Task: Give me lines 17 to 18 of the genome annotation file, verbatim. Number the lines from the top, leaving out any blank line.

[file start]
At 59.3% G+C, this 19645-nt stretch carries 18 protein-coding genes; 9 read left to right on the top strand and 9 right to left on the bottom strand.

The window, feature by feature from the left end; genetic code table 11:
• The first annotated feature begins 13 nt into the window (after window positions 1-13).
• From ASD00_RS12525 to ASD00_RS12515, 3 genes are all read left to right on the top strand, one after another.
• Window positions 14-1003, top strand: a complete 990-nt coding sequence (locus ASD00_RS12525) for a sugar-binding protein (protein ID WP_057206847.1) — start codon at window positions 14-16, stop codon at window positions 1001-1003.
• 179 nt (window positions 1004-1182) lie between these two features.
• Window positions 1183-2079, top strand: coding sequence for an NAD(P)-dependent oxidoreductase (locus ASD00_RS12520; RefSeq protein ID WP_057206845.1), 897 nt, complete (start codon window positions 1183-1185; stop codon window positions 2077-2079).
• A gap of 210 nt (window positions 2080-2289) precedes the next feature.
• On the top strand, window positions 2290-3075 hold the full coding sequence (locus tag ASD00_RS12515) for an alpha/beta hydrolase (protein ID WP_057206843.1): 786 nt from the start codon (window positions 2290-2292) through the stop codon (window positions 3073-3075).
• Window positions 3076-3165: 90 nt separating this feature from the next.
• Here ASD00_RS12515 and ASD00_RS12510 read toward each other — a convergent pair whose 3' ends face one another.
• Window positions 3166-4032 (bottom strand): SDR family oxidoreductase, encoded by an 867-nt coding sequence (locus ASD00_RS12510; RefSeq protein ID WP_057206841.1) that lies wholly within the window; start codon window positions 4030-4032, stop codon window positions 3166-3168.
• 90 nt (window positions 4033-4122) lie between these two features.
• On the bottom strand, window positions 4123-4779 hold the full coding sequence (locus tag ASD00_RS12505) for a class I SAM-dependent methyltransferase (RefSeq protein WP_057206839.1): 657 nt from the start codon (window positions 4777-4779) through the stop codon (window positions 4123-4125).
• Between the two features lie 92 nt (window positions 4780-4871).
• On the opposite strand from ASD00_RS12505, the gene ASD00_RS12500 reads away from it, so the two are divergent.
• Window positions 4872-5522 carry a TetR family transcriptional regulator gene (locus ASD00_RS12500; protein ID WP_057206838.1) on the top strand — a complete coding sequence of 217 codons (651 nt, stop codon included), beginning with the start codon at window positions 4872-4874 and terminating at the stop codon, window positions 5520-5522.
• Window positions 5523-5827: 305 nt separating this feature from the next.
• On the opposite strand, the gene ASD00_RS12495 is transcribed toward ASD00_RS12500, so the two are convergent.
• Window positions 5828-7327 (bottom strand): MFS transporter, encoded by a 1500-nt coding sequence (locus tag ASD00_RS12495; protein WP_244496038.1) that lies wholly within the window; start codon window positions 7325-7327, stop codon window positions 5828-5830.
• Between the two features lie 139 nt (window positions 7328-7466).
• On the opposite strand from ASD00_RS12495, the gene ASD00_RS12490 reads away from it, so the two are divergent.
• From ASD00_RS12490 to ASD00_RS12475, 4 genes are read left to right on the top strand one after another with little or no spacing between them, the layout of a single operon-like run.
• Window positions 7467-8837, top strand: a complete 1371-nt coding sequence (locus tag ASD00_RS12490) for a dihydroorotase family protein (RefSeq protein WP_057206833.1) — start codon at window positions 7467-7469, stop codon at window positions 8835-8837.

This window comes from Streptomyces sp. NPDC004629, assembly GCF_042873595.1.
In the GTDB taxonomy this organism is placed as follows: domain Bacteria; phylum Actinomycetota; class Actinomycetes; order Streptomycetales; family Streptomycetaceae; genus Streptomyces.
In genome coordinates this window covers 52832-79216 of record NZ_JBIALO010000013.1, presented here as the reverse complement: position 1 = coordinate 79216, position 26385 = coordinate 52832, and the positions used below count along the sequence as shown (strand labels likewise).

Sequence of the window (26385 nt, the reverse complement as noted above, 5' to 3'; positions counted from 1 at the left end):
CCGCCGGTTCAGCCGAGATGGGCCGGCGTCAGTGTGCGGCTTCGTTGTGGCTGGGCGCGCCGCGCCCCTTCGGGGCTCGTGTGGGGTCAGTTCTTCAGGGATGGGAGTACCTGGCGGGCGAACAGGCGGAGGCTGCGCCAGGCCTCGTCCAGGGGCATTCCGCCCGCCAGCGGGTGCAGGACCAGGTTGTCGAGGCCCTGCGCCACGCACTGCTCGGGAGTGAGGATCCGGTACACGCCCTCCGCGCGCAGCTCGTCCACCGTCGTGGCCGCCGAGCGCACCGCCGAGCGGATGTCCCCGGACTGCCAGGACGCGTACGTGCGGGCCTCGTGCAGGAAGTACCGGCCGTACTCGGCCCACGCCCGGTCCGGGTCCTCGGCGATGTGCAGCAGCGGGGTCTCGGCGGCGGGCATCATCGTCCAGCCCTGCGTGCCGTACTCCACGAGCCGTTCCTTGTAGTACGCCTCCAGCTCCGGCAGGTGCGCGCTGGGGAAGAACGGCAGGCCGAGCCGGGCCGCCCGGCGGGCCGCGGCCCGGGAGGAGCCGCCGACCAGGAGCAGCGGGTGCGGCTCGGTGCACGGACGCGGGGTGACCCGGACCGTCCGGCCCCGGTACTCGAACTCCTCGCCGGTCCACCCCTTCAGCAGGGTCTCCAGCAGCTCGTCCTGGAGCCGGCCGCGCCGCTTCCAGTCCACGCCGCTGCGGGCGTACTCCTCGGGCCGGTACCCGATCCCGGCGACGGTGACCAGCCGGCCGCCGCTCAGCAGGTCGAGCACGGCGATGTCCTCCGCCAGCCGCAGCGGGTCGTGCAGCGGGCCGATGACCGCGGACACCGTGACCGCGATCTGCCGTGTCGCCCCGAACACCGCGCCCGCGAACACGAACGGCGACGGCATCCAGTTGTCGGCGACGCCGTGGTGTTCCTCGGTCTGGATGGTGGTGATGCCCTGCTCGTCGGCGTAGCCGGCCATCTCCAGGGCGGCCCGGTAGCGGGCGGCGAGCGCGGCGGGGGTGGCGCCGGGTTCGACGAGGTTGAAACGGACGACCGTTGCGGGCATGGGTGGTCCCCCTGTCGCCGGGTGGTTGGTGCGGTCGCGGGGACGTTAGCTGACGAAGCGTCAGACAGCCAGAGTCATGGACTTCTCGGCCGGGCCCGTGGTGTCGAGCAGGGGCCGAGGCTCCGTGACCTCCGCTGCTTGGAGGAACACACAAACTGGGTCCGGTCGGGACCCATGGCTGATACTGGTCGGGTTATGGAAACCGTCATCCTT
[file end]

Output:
• Window positions 4872-5522 carry a TetR family transcriptional regulator gene (locus ASD00_RS12500; protein ID WP_057206838.1) on the top strand — a complete coding sequence of 217 codons (651 nt, stop codon included), beginning with the start codon at window positions 4872-4874 and terminating at the stop codon, window positions 5520-5522.
• Window positions 5523-5827: 305 nt separating this feature from the next.